POLITICS
12/09/2019 19:31 BST | Updated 13/09/2019 11:52 BST

John Bercow Compares Prospect Of Boris Johnson Ignoring Law Blocking No-Deal Brexit To 'Robbing A Bank'

The Commons speaker said it would be 'the most terrible example to set the rest of society'.

Commons speaker John Bercow has compared the prospect of Boris Johnson ignoring a law to block a no-deal Brexit to “robbing a bank”. 

In a speech on Thursday night Bercow – who this week revealed his plans to step down as speaker later this month – said it was “frankly astonishing” that anyone had even thought about ignoring the legislation. 

“It would be the most terrible example to set to the rest of society,” he said in a lecture at the Bingham Centre. 

“One should no more refuse to request an extension of Article 50 because of what one might regard as the noble end of departing from the EU as soon as possible as one could possibly excuse robbing a bank on the basis that the cash stolen would be donated to a charitable cause immediately afterwards.

“We should not be in this linguistic territory,” Bercow added. “End of subject.”  

Bingham Centre, YouTube
John Bercow giving a speech at the Bingham Centre on Thursday night 

His comments come amid fears that Johnson could ignore the law opposition MPs – and 21 rebel ex-Tories – successfully pushed through parliament last week which states the PM must ask Brussels for an extension to the Brexit deadline.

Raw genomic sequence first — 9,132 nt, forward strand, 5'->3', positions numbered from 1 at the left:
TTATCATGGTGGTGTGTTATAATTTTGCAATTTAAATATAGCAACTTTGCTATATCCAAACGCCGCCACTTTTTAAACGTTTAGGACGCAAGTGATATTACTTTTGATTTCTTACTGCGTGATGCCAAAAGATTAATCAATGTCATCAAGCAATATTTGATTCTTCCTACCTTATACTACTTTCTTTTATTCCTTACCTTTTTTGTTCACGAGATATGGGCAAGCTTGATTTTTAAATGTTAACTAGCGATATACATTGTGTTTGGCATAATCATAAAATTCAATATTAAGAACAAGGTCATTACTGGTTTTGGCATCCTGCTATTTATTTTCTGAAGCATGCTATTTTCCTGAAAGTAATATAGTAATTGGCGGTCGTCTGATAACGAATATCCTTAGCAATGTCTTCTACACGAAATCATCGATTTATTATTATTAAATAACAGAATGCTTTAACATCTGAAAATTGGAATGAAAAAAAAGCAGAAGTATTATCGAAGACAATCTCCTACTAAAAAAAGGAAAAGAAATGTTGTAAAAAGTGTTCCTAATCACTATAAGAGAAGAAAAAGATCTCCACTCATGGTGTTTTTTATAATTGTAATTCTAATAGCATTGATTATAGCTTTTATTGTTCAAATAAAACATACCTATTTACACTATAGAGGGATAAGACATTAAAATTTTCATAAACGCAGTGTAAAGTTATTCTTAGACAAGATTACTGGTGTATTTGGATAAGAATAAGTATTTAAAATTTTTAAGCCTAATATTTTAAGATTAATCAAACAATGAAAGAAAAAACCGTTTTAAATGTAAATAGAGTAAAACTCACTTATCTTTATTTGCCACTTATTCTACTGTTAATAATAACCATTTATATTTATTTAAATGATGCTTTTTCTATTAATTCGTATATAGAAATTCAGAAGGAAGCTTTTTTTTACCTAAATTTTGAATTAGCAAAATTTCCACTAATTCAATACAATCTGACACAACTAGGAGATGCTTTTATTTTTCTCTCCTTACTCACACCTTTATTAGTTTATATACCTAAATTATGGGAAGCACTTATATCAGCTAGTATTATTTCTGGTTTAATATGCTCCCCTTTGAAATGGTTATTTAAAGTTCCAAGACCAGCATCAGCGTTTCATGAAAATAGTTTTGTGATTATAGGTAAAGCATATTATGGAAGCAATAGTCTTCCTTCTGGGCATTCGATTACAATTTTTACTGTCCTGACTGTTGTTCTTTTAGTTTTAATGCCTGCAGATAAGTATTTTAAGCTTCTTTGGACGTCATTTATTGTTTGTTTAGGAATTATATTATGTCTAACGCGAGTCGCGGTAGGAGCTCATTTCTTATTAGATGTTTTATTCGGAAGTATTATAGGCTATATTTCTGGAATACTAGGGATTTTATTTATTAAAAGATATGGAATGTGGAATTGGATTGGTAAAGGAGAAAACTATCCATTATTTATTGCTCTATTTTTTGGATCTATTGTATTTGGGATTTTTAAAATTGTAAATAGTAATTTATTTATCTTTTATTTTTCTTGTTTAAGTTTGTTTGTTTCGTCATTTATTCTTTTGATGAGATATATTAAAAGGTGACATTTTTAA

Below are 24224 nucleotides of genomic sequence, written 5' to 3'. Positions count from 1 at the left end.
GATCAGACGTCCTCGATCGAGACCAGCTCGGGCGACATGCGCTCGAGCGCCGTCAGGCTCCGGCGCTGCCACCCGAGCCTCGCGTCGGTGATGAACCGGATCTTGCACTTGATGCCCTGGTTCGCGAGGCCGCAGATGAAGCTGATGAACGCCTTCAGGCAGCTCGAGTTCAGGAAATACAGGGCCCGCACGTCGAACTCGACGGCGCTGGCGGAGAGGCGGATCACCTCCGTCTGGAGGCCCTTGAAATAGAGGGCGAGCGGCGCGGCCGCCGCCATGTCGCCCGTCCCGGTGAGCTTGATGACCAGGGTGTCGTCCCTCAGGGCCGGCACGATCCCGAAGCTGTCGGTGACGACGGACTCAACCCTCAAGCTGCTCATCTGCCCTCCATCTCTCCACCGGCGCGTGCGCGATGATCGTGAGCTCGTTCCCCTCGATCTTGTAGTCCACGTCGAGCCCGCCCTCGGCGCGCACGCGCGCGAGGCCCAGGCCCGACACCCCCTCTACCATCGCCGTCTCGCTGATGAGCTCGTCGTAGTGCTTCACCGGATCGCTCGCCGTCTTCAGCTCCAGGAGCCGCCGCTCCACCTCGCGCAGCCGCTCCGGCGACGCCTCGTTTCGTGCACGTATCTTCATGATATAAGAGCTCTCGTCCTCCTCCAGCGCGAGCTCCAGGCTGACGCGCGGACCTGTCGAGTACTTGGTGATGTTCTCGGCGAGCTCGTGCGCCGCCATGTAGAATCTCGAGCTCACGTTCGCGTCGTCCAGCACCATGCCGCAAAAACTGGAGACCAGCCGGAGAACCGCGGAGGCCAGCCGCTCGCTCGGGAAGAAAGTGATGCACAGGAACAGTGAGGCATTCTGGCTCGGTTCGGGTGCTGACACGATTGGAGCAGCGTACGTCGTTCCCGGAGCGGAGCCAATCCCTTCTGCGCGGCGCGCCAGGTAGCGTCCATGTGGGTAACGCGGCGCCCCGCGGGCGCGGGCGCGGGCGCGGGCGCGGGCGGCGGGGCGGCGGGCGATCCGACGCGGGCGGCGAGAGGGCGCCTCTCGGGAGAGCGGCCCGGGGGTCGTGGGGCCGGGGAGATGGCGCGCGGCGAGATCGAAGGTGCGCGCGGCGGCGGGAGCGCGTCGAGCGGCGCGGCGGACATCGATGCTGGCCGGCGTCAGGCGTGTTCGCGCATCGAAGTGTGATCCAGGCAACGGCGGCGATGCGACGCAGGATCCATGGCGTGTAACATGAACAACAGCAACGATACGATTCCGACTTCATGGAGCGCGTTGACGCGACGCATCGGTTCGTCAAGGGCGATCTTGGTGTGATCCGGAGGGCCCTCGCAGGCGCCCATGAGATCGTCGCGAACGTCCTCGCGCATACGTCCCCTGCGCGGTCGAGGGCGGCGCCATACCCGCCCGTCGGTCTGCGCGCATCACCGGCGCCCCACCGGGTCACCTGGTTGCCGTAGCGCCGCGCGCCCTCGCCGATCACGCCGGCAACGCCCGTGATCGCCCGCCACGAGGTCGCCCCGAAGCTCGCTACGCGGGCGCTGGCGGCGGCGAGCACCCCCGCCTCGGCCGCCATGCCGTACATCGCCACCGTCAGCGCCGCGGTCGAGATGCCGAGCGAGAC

On Sunday, foreign secretary Dominic Raab said that the government would abide by the law – but would “test it to the limit”.  

Ministers would “look very carefully” at its “interpretation” of the legislation, he told the BBC. 

But Bercow said parliament would act “forcefully” if such a prospect came close to becoming a reality. 

“If that demands additional procedural creativity in order to come to pass, it is a racing certainty that this will happen and that neither the limitations of the existing rulebook nor the ticking of the clock will stop it doing so.”

He added: “The only form of Brexit we will have, whenever that might be, will be a Brexit that the House of Commons has explicitly endorsed.”